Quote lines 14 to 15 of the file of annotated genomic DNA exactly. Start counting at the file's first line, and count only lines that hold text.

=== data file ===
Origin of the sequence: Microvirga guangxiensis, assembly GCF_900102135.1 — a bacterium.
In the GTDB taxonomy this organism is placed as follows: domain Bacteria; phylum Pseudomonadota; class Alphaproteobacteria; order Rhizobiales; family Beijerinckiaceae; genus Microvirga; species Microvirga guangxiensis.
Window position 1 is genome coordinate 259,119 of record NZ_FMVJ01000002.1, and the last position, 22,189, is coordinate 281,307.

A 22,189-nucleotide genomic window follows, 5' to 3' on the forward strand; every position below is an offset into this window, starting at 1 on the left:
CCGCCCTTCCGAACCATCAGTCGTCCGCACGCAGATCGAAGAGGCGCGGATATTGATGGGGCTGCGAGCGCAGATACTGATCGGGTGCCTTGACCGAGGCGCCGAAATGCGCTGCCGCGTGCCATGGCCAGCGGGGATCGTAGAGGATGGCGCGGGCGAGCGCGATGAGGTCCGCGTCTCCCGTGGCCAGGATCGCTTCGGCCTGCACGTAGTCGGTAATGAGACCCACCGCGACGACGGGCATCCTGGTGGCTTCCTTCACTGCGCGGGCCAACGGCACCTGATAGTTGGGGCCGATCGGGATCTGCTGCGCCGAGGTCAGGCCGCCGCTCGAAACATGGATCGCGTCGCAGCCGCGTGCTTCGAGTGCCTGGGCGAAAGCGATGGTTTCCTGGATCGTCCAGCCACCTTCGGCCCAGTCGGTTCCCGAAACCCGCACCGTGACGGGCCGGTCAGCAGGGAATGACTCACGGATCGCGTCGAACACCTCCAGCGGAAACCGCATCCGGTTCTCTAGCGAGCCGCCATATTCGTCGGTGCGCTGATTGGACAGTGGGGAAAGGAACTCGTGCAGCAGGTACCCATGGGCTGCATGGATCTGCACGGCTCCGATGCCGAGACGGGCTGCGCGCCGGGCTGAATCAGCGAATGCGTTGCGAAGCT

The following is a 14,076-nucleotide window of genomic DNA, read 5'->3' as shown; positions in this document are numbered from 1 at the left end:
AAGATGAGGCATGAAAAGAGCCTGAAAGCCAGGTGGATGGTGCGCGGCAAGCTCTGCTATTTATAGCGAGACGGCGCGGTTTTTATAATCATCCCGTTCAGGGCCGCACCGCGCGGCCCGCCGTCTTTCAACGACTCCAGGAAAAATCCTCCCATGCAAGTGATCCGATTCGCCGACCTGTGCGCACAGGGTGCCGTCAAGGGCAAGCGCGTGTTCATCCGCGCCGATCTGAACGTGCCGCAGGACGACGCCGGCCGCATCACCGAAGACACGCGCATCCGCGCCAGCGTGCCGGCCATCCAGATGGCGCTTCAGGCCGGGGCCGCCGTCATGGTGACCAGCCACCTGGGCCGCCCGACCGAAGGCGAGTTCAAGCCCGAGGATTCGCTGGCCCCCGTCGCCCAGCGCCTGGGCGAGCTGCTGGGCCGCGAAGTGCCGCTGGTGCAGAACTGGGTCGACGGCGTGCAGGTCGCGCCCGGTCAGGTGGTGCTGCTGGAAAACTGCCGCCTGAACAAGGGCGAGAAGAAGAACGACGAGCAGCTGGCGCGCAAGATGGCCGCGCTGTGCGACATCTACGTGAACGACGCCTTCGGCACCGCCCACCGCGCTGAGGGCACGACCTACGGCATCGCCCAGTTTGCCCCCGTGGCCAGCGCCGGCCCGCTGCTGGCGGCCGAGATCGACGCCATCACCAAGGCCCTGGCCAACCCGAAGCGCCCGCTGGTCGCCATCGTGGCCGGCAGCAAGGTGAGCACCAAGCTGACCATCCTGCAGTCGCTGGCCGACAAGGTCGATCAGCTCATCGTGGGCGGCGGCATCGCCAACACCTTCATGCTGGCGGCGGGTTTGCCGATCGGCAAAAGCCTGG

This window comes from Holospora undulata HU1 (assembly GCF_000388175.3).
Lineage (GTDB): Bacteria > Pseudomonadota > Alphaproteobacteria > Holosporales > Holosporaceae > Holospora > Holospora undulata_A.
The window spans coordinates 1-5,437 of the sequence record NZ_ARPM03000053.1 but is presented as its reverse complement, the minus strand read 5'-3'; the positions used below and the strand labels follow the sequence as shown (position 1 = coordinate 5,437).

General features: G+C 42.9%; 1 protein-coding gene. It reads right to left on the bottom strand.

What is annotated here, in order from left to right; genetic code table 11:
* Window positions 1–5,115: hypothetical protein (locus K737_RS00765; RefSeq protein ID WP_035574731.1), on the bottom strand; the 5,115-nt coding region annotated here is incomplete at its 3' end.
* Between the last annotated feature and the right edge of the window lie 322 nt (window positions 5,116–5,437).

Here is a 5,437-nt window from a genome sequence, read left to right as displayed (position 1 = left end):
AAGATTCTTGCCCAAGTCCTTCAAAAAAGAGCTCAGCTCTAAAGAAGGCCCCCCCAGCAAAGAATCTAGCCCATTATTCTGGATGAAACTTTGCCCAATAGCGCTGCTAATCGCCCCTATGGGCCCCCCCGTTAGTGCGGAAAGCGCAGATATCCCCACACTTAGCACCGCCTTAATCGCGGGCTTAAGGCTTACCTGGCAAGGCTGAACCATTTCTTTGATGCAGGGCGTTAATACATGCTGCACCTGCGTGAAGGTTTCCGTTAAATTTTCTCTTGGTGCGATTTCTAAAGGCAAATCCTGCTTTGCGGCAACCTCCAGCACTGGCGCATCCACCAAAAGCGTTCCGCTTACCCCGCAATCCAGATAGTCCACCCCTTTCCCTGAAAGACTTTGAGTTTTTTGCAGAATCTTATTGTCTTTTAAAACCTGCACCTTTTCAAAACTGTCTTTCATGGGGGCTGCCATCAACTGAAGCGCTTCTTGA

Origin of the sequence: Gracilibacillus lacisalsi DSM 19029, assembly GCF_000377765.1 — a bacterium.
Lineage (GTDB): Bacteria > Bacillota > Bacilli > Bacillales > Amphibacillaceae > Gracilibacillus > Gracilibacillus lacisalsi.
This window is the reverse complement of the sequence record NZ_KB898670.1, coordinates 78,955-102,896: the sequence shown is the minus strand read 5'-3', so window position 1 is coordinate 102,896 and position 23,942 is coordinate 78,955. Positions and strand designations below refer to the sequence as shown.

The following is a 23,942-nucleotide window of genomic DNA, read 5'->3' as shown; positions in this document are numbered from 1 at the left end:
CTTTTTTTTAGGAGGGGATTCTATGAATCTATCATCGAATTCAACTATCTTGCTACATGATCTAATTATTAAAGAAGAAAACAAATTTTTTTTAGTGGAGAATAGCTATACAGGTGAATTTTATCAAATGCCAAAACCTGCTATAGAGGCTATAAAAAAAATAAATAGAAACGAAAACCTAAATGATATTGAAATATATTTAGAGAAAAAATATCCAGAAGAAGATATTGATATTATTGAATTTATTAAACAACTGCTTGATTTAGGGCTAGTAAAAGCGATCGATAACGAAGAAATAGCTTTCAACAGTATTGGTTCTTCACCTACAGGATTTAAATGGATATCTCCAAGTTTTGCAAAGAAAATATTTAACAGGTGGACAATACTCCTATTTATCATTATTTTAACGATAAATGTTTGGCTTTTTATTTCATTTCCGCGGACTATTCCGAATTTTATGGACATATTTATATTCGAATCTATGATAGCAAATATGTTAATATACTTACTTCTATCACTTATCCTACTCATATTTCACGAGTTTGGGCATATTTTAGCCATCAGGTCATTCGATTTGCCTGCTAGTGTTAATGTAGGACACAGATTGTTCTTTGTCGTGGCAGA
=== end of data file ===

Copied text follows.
* Between the last annotated feature and the right edge of the window lie 322 nt (window positions 5,116–5,437).

Here is a 5,437-nt window from a genome sequence, read left to right as displayed (position 1 = left end):